Let’s get the obvious out of the way first: If you love your job, it’s easier to smile as you trot off to work each day. On the flip side, if you describe your job with words like despise, you may want to look for more enjoyable work—something closer to your purpose or passion. No matter where you rank on the work-happiness scale, there are things you can do to be happier at work.
- Wake up earlier. You are thinking, “Are you kidding me?” Nope. Getting up earlier will allow you some you-time before you herd the kiddos, pack lunches and fight commuter traffic. Take time when the house is quiet. It may require practice to get up earlier, but you will give your mind some breathing space to enjoy the sun coming up, an early walk, a cup of coffee, a good book, or a conversation with your spouse before the day gets going.
- Do what you dread most, first. Get the dread off your plate by conquering it first. Just knowing there’s a project or task you don’t want to do can bring you down. Go after it first thing, so you no longer have to think about it. Plus, it can fuel your momentum for the day.
- Don’t dwell on the negative. According to happiness expert, Sonja Lyubomirsky, author of The How of Happiness: A Scientific Approach to Getting the Life You Want unhappy people are more likely than happy people to dwell on negative events. Dwelling or rumination can drain your mental resources and reinforce unhappiness. Avoid negative people, gossip and drama. Don’t replay negative experiences. Dwell on aspects of work you like.
- Take charge of your own growth. You are responsible for your professional development. You have lots to gain from expanding your skill set and plenty to lose if you remain stagnant. Invest in yourself.
- Keep your commitments. Not doing or delivering what you said you were going to do is a huge happiness drain. Whether it’s a tiny promise or a looming work deadline, deliver on your commitments—every single time.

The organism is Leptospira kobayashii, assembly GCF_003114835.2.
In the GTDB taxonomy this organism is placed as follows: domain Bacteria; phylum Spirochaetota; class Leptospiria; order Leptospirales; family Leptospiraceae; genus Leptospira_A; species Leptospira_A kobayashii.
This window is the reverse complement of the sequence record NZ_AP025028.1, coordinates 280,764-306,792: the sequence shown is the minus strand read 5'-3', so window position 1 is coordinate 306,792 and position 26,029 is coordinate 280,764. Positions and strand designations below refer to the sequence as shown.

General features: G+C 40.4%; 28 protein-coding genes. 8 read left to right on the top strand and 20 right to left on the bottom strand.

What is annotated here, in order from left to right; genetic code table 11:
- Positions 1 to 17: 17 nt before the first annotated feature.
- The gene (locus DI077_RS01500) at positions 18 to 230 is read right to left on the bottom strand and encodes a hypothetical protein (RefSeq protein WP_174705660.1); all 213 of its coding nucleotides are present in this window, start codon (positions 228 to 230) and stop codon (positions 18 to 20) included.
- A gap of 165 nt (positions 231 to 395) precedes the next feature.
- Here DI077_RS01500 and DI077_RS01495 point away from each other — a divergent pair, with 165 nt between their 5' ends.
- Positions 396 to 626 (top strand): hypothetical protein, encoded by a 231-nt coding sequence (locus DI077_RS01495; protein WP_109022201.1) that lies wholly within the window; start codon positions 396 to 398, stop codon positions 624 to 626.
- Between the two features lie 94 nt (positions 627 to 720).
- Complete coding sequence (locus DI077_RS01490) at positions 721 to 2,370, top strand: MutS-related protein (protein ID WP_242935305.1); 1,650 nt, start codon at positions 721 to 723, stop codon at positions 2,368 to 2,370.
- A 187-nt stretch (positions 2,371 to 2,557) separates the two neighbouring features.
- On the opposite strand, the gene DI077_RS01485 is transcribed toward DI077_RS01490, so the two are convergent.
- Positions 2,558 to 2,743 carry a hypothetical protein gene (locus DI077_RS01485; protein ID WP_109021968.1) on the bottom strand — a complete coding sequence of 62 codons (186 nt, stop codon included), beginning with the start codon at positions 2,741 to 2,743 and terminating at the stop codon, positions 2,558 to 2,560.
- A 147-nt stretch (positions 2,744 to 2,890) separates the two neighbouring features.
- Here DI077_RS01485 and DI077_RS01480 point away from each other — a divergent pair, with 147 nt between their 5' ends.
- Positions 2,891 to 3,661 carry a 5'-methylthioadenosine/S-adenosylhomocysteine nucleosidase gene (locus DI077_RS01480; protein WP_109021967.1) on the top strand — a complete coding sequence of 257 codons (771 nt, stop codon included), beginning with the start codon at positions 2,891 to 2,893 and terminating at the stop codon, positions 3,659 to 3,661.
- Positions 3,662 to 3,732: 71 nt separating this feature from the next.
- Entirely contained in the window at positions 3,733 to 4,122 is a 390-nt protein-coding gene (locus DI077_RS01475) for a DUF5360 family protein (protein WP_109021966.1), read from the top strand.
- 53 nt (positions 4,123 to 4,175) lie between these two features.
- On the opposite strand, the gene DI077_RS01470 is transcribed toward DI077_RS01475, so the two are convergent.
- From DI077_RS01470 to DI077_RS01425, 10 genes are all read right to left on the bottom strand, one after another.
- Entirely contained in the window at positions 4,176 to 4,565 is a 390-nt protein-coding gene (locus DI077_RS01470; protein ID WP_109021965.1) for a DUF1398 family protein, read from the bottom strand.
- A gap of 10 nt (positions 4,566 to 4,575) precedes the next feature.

- Make a work-specific gratitude list. What do you like about your job? Everyone can find something to love. Maybe it’s your short commute, your cubicle-mate, or your benefits package. Look for and capture all the things you love about your job—the act alone of writing a gratitude work list will switch your brain to the positive.
- Use your strengths. Even if you aren’t living your passion for your paycheck, you can find ways to use your strengths at work. What are your skills and interests? How can you more effectively use them at work? When you use your strengths, you create what psychologist Mihaly Csikszentmihalyi calls “flow”—being fully immersed in your work and focused. Time goes by faster and you feel happier.
- Go outside at least once a day and if possible, take a walk, says Gretchen Rubin, best-selling author of The Happiness Project. “The sunlight and activity is good for your focus, mood, and retention of information.”
Remember, there are about 260 workdays in a year. That’s a lot of days to be dragging your feet to work. Choose to make your work time happier instead.